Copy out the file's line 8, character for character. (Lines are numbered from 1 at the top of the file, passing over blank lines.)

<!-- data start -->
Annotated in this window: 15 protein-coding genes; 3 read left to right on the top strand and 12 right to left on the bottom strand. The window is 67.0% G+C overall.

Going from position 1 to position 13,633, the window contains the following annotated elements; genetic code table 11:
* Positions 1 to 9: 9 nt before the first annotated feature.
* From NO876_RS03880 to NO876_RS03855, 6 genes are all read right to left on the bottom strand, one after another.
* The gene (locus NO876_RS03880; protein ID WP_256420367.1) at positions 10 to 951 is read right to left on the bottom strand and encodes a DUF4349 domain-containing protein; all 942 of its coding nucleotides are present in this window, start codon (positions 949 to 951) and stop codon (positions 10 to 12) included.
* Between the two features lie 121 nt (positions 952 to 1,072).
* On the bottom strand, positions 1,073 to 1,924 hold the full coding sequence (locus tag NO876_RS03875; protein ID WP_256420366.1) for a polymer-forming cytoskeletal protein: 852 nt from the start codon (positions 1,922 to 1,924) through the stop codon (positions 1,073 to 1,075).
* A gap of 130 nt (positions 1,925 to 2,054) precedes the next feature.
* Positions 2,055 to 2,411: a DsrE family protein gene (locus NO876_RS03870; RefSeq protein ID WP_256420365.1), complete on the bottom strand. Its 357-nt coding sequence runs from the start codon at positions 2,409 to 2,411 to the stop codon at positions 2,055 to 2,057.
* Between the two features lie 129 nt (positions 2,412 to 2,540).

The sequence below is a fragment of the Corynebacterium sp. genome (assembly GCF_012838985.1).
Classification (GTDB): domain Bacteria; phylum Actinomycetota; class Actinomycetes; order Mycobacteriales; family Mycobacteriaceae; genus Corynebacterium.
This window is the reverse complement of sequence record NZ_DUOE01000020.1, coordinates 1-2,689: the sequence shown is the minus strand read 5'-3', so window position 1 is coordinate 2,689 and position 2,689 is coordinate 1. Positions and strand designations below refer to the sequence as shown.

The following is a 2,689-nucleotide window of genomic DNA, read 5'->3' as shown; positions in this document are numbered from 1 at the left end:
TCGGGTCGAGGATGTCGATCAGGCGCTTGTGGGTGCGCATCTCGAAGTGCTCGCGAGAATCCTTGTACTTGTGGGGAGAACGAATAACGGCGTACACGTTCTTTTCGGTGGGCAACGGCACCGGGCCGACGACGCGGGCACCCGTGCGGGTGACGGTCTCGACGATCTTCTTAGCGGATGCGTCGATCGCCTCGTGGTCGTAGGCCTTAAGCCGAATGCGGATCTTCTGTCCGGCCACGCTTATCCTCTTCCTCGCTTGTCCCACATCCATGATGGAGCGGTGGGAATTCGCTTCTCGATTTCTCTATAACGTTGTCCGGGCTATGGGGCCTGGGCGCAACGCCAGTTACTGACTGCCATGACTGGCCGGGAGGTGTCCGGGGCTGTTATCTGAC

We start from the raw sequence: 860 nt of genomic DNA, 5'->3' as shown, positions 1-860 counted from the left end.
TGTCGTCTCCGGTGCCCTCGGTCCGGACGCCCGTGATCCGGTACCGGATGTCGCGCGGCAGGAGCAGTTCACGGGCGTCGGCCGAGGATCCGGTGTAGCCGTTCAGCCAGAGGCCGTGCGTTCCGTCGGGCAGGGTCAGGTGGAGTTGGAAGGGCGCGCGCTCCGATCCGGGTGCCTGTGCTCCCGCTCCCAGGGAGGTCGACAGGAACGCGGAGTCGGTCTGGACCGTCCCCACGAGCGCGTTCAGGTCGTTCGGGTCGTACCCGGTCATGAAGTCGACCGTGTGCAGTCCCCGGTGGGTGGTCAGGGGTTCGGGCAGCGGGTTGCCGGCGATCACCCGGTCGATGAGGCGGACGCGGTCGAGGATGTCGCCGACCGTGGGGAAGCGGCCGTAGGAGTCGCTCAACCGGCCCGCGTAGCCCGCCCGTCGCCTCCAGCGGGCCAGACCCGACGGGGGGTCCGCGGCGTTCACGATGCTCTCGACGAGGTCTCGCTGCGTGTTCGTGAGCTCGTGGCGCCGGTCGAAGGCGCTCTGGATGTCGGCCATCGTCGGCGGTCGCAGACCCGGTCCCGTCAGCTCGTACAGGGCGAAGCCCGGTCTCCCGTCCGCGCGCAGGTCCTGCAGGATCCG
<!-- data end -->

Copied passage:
* A gap of 130 nt (positions 1,925 to 2,054) precedes the next feature.